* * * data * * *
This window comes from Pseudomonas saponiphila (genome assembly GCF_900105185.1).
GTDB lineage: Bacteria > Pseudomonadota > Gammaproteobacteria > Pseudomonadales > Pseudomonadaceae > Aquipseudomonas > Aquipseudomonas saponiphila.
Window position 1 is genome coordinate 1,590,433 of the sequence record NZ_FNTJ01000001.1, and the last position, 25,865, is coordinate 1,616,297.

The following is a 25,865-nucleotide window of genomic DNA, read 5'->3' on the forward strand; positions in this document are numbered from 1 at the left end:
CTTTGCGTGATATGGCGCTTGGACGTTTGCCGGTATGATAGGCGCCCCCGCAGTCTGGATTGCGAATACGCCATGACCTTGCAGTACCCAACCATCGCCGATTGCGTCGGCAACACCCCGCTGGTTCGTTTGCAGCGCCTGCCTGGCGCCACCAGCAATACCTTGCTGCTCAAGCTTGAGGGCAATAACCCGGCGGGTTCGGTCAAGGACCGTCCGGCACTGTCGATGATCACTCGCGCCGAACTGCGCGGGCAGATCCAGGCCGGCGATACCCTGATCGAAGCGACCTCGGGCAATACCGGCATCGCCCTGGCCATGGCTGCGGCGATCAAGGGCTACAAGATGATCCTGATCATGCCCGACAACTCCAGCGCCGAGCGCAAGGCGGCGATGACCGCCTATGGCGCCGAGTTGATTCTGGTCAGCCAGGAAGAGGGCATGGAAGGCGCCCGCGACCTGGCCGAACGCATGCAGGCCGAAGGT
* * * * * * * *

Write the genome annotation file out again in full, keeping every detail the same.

This window comes from Pseudomonas saponiphila (genome assembly GCF_900105185.1).
GTDB lineage: Bacteria > Pseudomonadota > Gammaproteobacteria > Pseudomonadales > Pseudomonadaceae > Aquipseudomonas > Aquipseudomonas saponiphila.
Window position 1 is genome coordinate 1,590,433 of the sequence record NZ_FNTJ01000001.1, and the last position, 25,865, is coordinate 1,616,297.

The following is a 25,865-nucleotide window of genomic DNA, read 5'->3' on the forward strand; positions in this document are numbered from 1 at the left end:
CTTTGCGTGATATGGCGCTTGGACGTTTGCCGGTATGATAGGCGCCCCCGCAGTCTGGATTGCGAATACGCCATGACCTTGCAGTACCCAACCATCGCCGATTGCGTCGGCAACACCCCGCTGGTTCGTTTGCAGCGCCTGCCTGGCGCCACCAGCAATACCTTGCTGCTCAAGCTTGAGGGCAATAACCCGGCGGGTTCGGTCAAGGACCGTCCGGCACTGTCGATGATCACTCGCGCCGAACTGCGCGGGCAGATCCAGGCCGGCGATACCCTGATCGAAGCGACCTCGGGCAATACCGGCATCGCCCTGGCCATGGCTGCGGCGATCAAGGGCTACAAGATGATCCTGATCATGCCCGACAACTCCAGCGCCGAGCGCAAGGCGGCGATGACCGCCTATGGCGCCGAGTTGATTCTGGTCAGCCAGGAAGAGGGCATGGAAGGCGCCCGCGACCTGGCCGAACGCATGCAGGCCGAAGGT